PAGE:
How much do UAE expats need to save for retirement?
As we all live longer, our retirement savings have to stretch that much further.
Nobody can expect to take early retirement at, say, 55, without a substantial portfolio of work and personal pensions, investments and other assets, such as property.
Even retiring at 60 or 65 can be a financial challenge unless you start early.
UAE expats may also have little state pension provision to fall back on. On the plus side, they can use their tax-free earnings to build a cushion for their later years.
So exactly how much do you need to save to fund a decent lifestyle in a retirement that you are still young enough to enjoy?
Expert, says the average UAE expat he meets hopes to retire with a retirement pot of about US$850,000.
“Unfortunately, they have average savings of just $125,000, leaving them well short. The vast majority severely underestimate how much capital they require to enjoy the retirement to which they aspire,” expert says
So, taking that as a target, what kind of retirement can $850,000 buy?
The answer partly depends on what age you would like to retire.
It’s a dream for many people, to earn enough to quit the rat race and retire while you’re still young enough to enjoy yourself. Many expats have come to the UAE to do exactly that.
To make this work, you really do have to build a large pot
of money. Most healthy, educated people can look forward to living to 80 or beyond, so if you retire at 55, your savings will have to stretch at least another 25 years.
While $850,000 might seem like a lot of money, given today’s low interest rates, it won’t stretch as far as you might hope. “If you retired at 55, a pension pot of $850,000 would generate income of around $42,000 a year.”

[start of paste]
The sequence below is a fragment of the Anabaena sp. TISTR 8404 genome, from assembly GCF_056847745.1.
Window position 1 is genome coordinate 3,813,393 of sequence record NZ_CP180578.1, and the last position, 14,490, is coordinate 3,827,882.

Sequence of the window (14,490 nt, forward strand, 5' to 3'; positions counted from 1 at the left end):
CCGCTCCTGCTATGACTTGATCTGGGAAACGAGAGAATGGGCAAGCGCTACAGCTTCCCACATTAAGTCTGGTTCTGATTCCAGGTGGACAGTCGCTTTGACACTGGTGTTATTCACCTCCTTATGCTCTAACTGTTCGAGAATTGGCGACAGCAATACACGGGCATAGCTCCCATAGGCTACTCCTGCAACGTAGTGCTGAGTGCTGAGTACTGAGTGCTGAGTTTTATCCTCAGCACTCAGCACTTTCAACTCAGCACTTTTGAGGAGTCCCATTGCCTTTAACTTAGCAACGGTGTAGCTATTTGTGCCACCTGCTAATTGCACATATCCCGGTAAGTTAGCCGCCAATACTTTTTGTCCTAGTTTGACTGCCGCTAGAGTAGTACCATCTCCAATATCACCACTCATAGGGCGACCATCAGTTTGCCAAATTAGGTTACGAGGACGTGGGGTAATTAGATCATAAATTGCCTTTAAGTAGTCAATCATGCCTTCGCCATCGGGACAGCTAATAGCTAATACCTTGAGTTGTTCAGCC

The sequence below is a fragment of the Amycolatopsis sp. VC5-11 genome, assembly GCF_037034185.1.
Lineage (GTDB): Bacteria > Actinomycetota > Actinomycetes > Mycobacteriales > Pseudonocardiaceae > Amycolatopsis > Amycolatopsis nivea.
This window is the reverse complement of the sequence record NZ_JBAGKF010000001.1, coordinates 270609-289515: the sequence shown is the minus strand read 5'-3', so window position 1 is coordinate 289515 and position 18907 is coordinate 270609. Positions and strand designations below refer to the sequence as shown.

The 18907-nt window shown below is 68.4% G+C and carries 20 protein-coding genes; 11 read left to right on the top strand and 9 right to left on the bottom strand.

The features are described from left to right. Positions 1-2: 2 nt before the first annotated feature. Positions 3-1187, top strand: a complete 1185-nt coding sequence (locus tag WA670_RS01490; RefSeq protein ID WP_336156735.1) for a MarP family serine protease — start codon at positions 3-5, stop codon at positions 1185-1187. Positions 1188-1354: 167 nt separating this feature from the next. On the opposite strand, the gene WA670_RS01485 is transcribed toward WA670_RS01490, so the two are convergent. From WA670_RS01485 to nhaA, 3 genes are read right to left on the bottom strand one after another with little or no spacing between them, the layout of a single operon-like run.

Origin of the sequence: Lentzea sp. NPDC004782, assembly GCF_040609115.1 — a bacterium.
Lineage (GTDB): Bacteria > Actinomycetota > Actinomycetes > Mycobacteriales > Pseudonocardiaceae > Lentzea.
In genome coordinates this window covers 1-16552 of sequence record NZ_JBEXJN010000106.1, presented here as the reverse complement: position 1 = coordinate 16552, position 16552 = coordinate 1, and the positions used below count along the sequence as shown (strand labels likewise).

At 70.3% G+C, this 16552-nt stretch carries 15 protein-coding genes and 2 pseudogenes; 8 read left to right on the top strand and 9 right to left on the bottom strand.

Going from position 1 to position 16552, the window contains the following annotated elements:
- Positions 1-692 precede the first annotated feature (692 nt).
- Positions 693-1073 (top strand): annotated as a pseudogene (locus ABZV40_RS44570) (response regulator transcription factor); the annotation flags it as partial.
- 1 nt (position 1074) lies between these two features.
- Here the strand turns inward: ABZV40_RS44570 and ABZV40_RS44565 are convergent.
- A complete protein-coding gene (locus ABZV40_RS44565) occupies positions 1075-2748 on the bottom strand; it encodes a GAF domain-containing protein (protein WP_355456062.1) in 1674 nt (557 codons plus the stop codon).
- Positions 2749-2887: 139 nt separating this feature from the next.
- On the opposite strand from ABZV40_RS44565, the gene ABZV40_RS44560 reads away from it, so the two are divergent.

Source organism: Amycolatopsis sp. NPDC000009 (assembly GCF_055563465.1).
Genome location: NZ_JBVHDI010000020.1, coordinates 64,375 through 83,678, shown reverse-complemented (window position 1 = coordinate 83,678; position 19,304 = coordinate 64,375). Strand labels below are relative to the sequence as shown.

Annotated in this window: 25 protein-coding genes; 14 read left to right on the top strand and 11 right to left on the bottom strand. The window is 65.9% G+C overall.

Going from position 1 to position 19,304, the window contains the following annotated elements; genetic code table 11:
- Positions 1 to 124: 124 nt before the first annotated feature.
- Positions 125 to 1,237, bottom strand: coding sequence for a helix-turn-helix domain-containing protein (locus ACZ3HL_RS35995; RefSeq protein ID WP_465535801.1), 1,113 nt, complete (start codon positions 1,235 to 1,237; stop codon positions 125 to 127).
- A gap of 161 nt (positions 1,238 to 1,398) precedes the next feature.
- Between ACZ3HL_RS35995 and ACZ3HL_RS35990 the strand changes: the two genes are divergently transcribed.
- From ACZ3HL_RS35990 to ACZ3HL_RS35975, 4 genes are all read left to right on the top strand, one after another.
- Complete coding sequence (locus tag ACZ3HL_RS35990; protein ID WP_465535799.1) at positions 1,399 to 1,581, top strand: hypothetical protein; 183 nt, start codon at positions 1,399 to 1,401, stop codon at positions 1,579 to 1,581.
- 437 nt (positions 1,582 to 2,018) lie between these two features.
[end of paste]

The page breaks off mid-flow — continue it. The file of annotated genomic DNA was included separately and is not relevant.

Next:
Would you (and possibly your spouse) be happy living on that for the rest of your life? When doing your sums, remember that in many countries, this income will also be taxable.
The chances are you would like to generate a lot more income than that. Doubling that pension target to $1.7 million would still only buy you an income of about $80,000 a year. Early retirement will be out of reach for most people.
If you still want to go for it, the amount you need to save depends on personal factors such as how much retirement savings you already have, and how old you are.
A 30-year-old aiming for a pension pot of $850,000 by age 55 would need to save nearly $1,500 per month, assuming an investment return of 5 per cent a year after charges.
If that sounds a tall order, it gets exponentially harder as you get older. If you don’t start saving until age 40, you would have to save nearly $3,300 a month to hit your target. That’s nearly $40,000 a year.
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The amount you need to save to build a decent pension income comes as a shock to many. The task has been made far more daunting by today’s low interest rates, which means you won’t generate as much income from your savings.
Pensions are complex, especially for internationally mobile expats, so you may need to take specialist advice on your options specific to your home country.
You could back this with a portfolio of investment funds that matches your attitude to risk and investment goals,. “Fund managers such as Goldman Sachs, JP Morgan,Zurich and Skandia Investment Group all offer managed investment portfolios tailored to the investor’s personal needs.”
Such a fund gives a “boost to your chances of getting a steady, risk-managed return.
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